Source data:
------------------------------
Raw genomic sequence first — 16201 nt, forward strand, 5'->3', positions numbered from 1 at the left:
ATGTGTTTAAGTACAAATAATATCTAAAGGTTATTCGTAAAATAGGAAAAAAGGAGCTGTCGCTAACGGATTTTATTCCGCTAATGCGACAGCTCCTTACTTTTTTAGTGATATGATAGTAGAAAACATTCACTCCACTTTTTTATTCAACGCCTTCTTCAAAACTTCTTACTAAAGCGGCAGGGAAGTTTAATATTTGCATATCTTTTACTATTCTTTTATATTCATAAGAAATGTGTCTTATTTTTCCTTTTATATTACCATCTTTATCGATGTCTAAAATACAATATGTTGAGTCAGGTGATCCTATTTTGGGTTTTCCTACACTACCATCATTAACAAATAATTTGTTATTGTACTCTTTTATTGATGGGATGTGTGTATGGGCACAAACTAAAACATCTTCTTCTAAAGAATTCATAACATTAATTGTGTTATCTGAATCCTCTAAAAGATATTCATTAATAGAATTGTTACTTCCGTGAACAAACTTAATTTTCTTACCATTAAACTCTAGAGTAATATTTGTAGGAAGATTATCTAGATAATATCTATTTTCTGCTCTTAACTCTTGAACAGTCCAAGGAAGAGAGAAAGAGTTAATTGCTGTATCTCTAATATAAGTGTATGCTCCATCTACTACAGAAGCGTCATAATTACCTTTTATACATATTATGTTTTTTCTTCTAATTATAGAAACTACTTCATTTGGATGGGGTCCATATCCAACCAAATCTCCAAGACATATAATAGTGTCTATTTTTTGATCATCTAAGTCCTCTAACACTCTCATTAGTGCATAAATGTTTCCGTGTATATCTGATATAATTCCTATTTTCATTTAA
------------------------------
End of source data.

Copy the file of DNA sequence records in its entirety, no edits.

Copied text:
Raw genomic sequence first — 16201 nt, forward strand, 5'->3', positions numbered from 1 at the left:
ATGTGTTTAAGTACAAATAATATCTAAAGGTTATTCGTAAAATAGGAAAAAAGGAGCTGTCGCTAACGGATTTTATTCCGCTAATGCGACAGCTCCTTACTTTTTTAGTGATATGATAGTAGAAAACATTCACTCCACTTTTTTATTCAACGCCTTCTTCAAAACTTCTTACTAAAGCGGCAGGGAAGTTTAATATTTGCATATCTTTTACTATTCTTTTATATTCATAAGAAATGTGTCTTATTTTTCCTTTTATATTACCATCTTTATCGATGTCTAAAATACAATATGTTGAGTCAGGTGATCCTATTTTGGGTTTTCCTACACTACCATCATTAACAAATAATTTGTTATTGTACTCTTTTATTGATGGGATGTGTGTATGGGCACAAACTAAAACATCTTCTTCTAAAGAATTCATAACATTAATTGTGTTATCTGAATCCTCTAAAAGATATTCATTAATAGAATTGTTACTTCCGTGAACAAACTTAATTTTCTTACCATTAAACTCTAGAGTAATATTTGTAGGAAGATTATCTAGATAATATCTATTTTCTGCTCTTAACTCTTGAACAGTCCAAGGAAGAGAGAAAGAGTTAATTGCTGTATCTCTAATATAAGTGTATGCTCCATCTACTACAGAAGCGTCATAATTACCTTTTATACATATTATGTTTTTTCTTCTAATTATAGAAACTACTTCATTTGGATGGGGTCCATATCCAACCAAATCTCCAAGACATATAATAGTGTCTATTTTTTGATCATCTAAGTCCTCTAACACTCTCATTAGTGCATAAATGTTTCCGTGTATATCTGATATAATTCCTATTTTCATTTAA